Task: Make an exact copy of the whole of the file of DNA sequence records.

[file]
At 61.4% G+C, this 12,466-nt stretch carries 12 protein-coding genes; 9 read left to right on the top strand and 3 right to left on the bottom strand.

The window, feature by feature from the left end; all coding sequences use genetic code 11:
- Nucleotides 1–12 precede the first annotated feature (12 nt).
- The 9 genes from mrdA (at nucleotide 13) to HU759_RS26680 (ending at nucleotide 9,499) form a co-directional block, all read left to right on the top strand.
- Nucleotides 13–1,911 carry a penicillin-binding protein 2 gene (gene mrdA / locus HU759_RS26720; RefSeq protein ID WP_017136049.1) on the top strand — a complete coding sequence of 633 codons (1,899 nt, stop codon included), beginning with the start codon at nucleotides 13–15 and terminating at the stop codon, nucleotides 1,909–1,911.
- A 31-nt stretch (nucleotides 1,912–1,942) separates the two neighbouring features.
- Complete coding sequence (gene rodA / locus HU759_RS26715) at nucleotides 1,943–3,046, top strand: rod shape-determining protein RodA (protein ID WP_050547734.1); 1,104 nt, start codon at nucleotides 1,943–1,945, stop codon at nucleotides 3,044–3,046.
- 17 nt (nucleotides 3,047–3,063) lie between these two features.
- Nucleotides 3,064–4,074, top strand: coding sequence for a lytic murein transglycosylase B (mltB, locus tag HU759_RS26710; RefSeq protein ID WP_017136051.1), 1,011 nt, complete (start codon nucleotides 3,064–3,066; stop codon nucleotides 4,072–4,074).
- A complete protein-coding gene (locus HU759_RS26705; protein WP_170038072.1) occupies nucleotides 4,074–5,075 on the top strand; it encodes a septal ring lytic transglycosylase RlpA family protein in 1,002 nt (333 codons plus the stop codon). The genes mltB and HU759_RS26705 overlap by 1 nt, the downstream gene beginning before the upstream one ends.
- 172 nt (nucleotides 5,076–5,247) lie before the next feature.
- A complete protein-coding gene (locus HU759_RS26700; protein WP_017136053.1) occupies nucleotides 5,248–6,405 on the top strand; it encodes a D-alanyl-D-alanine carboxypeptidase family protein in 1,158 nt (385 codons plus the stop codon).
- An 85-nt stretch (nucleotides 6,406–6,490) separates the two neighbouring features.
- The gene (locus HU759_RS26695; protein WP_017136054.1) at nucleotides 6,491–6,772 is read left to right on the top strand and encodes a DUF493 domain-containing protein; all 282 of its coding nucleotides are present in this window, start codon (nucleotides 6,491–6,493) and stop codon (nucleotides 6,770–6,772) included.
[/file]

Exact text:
At 61.4% G+C, this 12,466-nt stretch carries 12 protein-coding genes; 9 read left to right on the top strand and 3 right to left on the bottom strand.

The window, feature by feature from the left end; all coding sequences use genetic code 11:
- Nucleotides 1–12 precede the first annotated feature (12 nt).
- The 9 genes from mrdA (at nucleotide 13) to HU759_RS26680 (ending at nucleotide 9,499) form a co-directional block, all read left to right on the top strand.
- Nucleotides 13–1,911 carry a penicillin-binding protein 2 gene (gene mrdA / locus HU759_RS26720; RefSeq protein ID WP_017136049.1) on the top strand — a complete coding sequence of 633 codons (1,899 nt, stop codon included), beginning with the start codon at nucleotides 13–15 and terminating at the stop codon, nucleotides 1,909–1,911.
- A 31-nt stretch (nucleotides 1,912–1,942) separates the two neighbouring features.
- Complete coding sequence (gene rodA / locus HU759_RS26715) at nucleotides 1,943–3,046, top strand: rod shape-determining protein RodA (protein ID WP_050547734.1); 1,104 nt, start codon at nucleotides 1,943–1,945, stop codon at nucleotides 3,044–3,046.
- 17 nt (nucleotides 3,047–3,063) lie between these two features.
- Nucleotides 3,064–4,074, top strand: coding sequence for a lytic murein transglycosylase B (mltB, locus tag HU759_RS26710; RefSeq protein ID WP_017136051.1), 1,011 nt, complete (start codon nucleotides 3,064–3,066; stop codon nucleotides 4,072–4,074).
- A complete protein-coding gene (locus HU759_RS26705; protein WP_170038072.1) occupies nucleotides 4,074–5,075 on the top strand; it encodes a septal ring lytic transglycosylase RlpA family protein in 1,002 nt (333 codons plus the stop codon). The genes mltB and HU759_RS26705 overlap by 1 nt, the downstream gene beginning before the upstream one ends.
- 172 nt (nucleotides 5,076–5,247) lie before the next feature.
- A complete protein-coding gene (locus HU759_RS26700; protein WP_017136053.1) occupies nucleotides 5,248–6,405 on the top strand; it encodes a D-alanyl-D-alanine carboxypeptidase family protein in 1,158 nt (385 codons plus the stop codon).
- An 85-nt stretch (nucleotides 6,406–6,490) separates the two neighbouring features.
- The gene (locus HU759_RS26695; protein WP_017136054.1) at nucleotides 6,491–6,772 is read left to right on the top strand and encodes a DUF493 domain-containing protein; all 282 of its coding nucleotides are present in this window, start codon (nucleotides 6,491–6,493) and stop codon (nucleotides 6,770–6,772) included.